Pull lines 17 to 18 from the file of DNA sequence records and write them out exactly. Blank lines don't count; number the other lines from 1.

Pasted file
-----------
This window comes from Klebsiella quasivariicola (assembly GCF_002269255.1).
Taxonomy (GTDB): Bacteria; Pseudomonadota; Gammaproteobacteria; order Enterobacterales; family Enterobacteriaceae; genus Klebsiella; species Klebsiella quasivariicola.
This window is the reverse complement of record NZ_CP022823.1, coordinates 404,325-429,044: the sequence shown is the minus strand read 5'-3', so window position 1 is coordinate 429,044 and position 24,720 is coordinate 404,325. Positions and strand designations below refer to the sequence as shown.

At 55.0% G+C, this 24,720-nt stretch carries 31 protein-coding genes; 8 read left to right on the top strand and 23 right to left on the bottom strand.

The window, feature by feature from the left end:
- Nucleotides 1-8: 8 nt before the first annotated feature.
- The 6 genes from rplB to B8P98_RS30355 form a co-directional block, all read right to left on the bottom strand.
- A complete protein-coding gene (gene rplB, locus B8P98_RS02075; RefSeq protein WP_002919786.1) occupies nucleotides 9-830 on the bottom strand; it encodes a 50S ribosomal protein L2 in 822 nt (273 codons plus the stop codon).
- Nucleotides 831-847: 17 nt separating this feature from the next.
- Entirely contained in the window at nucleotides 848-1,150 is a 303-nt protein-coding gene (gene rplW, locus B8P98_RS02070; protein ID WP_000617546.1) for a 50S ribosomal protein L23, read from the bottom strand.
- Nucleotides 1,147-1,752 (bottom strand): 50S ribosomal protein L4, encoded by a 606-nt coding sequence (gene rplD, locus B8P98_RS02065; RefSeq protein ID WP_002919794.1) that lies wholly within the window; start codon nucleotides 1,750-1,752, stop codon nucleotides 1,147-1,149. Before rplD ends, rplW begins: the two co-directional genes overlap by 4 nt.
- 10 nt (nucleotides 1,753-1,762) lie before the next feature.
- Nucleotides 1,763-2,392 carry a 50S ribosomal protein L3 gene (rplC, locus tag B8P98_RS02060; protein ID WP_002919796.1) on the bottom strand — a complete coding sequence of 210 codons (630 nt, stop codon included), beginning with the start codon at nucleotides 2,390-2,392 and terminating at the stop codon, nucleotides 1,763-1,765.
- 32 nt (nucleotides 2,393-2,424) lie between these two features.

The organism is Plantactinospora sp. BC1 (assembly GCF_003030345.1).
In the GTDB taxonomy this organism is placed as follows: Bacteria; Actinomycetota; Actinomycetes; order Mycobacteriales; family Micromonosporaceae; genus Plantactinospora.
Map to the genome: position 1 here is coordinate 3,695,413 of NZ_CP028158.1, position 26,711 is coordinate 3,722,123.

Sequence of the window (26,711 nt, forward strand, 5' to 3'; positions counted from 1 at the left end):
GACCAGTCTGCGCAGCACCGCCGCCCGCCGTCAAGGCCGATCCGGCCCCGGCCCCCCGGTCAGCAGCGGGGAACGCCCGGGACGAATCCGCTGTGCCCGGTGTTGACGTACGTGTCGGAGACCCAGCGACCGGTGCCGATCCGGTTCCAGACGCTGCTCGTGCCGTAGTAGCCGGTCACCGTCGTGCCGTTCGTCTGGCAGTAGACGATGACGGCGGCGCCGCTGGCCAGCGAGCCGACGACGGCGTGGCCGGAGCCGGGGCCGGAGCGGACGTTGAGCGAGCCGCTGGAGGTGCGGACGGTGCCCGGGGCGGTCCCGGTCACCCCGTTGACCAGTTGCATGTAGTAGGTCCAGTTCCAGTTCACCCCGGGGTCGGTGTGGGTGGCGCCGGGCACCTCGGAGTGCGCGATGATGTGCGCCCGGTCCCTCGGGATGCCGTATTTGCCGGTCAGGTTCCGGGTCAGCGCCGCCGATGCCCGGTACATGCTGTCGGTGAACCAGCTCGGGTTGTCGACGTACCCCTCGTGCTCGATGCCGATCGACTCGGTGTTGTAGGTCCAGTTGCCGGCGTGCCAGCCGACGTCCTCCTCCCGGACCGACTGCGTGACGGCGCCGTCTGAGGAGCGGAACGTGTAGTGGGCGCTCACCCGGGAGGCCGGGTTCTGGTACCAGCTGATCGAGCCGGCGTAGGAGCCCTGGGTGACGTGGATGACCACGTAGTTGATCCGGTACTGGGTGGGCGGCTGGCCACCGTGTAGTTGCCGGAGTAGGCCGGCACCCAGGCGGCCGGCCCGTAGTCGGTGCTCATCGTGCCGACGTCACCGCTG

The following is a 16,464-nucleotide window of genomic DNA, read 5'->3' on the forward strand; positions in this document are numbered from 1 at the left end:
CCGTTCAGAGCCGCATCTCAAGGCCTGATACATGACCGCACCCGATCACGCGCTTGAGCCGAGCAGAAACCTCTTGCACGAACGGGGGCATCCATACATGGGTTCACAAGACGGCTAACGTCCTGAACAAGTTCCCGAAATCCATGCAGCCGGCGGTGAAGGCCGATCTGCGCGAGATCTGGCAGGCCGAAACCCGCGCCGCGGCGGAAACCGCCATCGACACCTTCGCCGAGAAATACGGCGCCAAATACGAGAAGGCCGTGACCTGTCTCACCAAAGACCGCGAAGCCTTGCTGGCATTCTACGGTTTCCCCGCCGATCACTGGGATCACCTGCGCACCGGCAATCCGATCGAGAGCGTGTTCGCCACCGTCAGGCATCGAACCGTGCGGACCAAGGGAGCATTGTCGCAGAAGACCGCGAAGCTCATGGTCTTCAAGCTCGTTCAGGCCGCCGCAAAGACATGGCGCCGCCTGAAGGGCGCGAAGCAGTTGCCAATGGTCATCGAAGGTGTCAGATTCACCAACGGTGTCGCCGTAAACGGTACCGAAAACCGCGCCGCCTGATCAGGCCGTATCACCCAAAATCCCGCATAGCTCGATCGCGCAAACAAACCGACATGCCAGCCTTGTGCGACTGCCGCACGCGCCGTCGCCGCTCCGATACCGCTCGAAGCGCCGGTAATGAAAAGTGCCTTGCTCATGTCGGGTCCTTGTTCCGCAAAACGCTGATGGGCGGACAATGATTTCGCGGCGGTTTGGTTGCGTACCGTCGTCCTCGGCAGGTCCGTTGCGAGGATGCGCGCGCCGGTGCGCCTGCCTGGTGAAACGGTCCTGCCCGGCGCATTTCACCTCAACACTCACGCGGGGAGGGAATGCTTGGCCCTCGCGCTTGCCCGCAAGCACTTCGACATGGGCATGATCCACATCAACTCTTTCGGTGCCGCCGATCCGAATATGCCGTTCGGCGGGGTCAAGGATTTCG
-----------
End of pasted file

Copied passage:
Map to the genome: position 1 here is coordinate 3,695,413 of NZ_CP028158.1, position 26,711 is coordinate 3,722,123.

Sequence of the window (26,711 nt, forward strand, 5' to 3'; positions counted from 1 at the left end):